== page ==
By DeWayne Wickham
In the run-up to the war the United States is waging against the forces of Libyan leader Moammar Gadhafi, the drumbeat for this fight was a call for action to stop the dictator from committing atrocities against his own people.
“When the entire international community almost unanimously says that there is a potential humanitarian crisis about to take place, we can’t simply stand by we have to take some sort of action,” President Obama told reporters during his recent trip to Chile.
“This guy’s days are numbered,” Sen. John McCain, R-Ariz., said before American Tomahawk missiles rained down on Libya ’s air defenses. The question is can we shorten them even more “to save people’s lives because it’s clear he is going to kill whoever he thinks he can in order to stay in power,” the GOP’s 2008 presidential nominee said of Gadhafi.
And when the United Nations Security Council voted to authorize the imposition of a no-fly zone over Libyan airspace, it was acting, it said, “to protect civilians and civilian-populated areas under threat of attack” from Gadhafi’s forces, which had killed hundreds of people in its attempt to end anti-government demonstrations.
But when it comes to using America ’s military might to protect innocents, the Obama administration needs to explain why it has chosen to do so in the North African nation of Libya , while disavowing it in the Ivory Coast , a sub-Sahara African nation where a greater “potential humanitarian crisis” is unfolding.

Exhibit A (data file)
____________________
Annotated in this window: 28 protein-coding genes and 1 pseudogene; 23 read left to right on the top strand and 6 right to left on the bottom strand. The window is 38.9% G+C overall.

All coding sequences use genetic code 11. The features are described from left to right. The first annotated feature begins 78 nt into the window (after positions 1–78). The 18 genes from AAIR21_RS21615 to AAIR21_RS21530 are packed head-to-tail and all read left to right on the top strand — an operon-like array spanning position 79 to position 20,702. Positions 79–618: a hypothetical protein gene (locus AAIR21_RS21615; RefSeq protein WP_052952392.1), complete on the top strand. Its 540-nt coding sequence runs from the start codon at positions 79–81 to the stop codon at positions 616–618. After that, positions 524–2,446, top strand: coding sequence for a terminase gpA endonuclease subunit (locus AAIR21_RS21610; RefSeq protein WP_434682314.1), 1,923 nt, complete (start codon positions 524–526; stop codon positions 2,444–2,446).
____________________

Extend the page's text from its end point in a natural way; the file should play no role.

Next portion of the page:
Nearly 500 people have been killed by forces loyal to Laurent Gbagbo, the Ivory Coast president who lost a re-election bid in November but refuses to give up control. Many more people have been wounded in the fighting spawned by Gbagbo’s refusal to leave office. An estimated 500,000 have been displaced, and 90,000 more have fled the West African country, according to the Associated Press.
Recently, Gbagbo’s forces began attacking immigrants from neighboring African countries whose governments have refused to recognize his illegitimate regime. Some have been the victims of necklacing — a brutal practice in which a car tire filled with gasoline is forced over a person’s body and then ignited. When a group of unarmed women marched to protest Gbagbo’s power grab, an army tank fired upon them.
The violence in the Ivory Coast, a nation of nearly 22 million people, threatens to become a far bigger humanitarian crisis than the one the U.S. and its allies went to war to prevent in Libya, which has slightly less than 7 million people. But instead of threatening to use its military might to end the butchery in the Ivory Coast, the Obama administration says it “remains committed to finding a peaceful resolution” to that crisis.
“I don’t see a double standard; I think the U.S. is concerned about the Ivory Coast . I think it just wants the African Union to step up first,” said Melvin Foote, president of the Constituency for Africa, a Washington-based organization that works to build support for African causes in the United States .
He doesn’t, but I do.
In December, the African Union stepped up when it suspended the Ivory Coast from membership in the 53-nation organization after Gbagbo refused to accept the election results. He responded by ordering U.N. and French peacekeepers to leave to country and by imposing his own no-fly zone: He refused to let planes from the world body and France land in the Ivory Coast , while his forces wratched up attacks on his opponents.
If preventing a humanitarian crisis is the tripwire for American intervention, then U.S. Tomahawk missiles and war planes should have pummeled targets in the Ivory Coast long before they entered Libyan airspace.